A year ago today, the grinch grudged. Alan Greenspan finally cut interest rates one-half of a point on Jan. 3, 2001.
Other cuts would follow. Lots of 'em. By year's end, short-term rates that began 2001 at six-and-a-half percent, would end 2001 at one-and-3/4 percent.
Staggering. Especially for a guy known for being tentative and cautious. But if you think I'm here to praise the world's so-called most brilliant economist, think again.
Why are we only now celebrating this anniversary? By my math, all this cutting should have started two years ago, not a year ago.
Yes, it's easy to play Monday-morning quarterback, but at least let it be written and said, that this reporter wrote and said two years ago that rates were high and that continuing to raise them was foolish. And trust me, I'm no brainiac.
But what I saw then, I do fear now ... that we get hung up on prices going up. Way, way, way to our detriment. I didn't see inflation then. I don't see inflation now.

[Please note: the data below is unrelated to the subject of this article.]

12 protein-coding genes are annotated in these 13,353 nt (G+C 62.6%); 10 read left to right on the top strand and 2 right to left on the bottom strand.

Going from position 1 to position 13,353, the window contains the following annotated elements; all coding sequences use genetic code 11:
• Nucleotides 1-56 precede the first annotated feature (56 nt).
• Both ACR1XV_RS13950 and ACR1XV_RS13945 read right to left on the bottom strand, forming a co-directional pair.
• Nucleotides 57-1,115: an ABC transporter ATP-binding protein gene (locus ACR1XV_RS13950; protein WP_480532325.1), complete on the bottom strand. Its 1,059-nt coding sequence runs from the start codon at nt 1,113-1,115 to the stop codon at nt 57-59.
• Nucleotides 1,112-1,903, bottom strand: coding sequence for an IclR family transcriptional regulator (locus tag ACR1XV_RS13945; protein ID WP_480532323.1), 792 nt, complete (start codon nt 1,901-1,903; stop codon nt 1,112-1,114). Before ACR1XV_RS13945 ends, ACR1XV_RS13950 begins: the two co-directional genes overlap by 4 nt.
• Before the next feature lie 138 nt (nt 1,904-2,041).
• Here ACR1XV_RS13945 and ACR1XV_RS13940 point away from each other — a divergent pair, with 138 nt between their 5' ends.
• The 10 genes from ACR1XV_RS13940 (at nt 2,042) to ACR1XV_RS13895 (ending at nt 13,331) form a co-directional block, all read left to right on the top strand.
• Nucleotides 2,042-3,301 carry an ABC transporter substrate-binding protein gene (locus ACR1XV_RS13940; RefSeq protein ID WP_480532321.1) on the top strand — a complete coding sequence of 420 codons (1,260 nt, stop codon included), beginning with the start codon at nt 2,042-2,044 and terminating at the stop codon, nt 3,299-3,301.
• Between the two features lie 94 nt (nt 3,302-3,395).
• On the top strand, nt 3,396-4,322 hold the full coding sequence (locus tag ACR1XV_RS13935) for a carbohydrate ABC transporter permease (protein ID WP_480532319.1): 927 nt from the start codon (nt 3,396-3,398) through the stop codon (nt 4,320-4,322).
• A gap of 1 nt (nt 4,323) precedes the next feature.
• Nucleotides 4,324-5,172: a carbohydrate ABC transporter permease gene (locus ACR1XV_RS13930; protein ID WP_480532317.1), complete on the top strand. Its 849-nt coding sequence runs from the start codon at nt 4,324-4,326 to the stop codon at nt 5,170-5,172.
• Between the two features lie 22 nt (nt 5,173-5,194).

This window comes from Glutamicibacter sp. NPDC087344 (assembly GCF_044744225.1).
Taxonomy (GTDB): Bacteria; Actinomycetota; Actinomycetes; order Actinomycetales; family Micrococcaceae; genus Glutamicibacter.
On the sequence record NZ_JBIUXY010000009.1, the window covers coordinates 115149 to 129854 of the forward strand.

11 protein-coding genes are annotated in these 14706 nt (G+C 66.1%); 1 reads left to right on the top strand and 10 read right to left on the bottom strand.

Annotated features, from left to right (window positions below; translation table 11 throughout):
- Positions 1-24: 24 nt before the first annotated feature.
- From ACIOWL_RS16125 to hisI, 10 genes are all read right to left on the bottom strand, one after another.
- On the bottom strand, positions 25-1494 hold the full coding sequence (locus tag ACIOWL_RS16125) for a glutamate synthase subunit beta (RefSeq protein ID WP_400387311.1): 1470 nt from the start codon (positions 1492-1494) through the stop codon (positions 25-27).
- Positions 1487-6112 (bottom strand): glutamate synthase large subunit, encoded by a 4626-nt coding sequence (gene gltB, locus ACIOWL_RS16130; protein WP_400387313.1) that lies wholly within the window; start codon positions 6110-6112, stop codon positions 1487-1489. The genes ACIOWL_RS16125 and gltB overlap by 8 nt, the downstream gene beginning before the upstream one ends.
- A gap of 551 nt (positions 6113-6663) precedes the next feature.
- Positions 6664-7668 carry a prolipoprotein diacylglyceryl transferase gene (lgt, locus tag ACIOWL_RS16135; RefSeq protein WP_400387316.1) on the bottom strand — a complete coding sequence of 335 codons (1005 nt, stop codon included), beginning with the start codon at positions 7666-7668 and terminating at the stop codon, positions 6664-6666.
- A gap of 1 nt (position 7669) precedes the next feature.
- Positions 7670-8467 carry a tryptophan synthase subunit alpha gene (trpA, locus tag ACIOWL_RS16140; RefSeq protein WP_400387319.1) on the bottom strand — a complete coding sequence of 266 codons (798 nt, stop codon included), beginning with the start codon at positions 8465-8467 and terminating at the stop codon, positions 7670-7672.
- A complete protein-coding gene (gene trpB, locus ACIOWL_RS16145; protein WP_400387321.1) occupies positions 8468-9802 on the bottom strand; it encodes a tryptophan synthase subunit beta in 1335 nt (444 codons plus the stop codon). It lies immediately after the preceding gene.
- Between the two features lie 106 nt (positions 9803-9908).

Mr. Greenspan, for good reason, fears its reemergence. Nothing eats away at the value of goods and services like prices run amok. But can you overdo it trying to prevent it? I think you can. And I think we did.
Lesson learned. It's one thing to stop inflation before you see the whites of its eyes. It's another to torpedo the economy even when you clearly see the buckling of its knees. Mr. Greenspan will never admit he botched it. But his actions a year ago today indicate he knew it. What he did since proves it. He was scared then. He's probably praying now.
The good news is that I think it's all working out. Most numbers are improving. We're through the worst of it. And no Alan, not because of you, but despite you. So happy anniversary ... not to rates going down, but to waking up.
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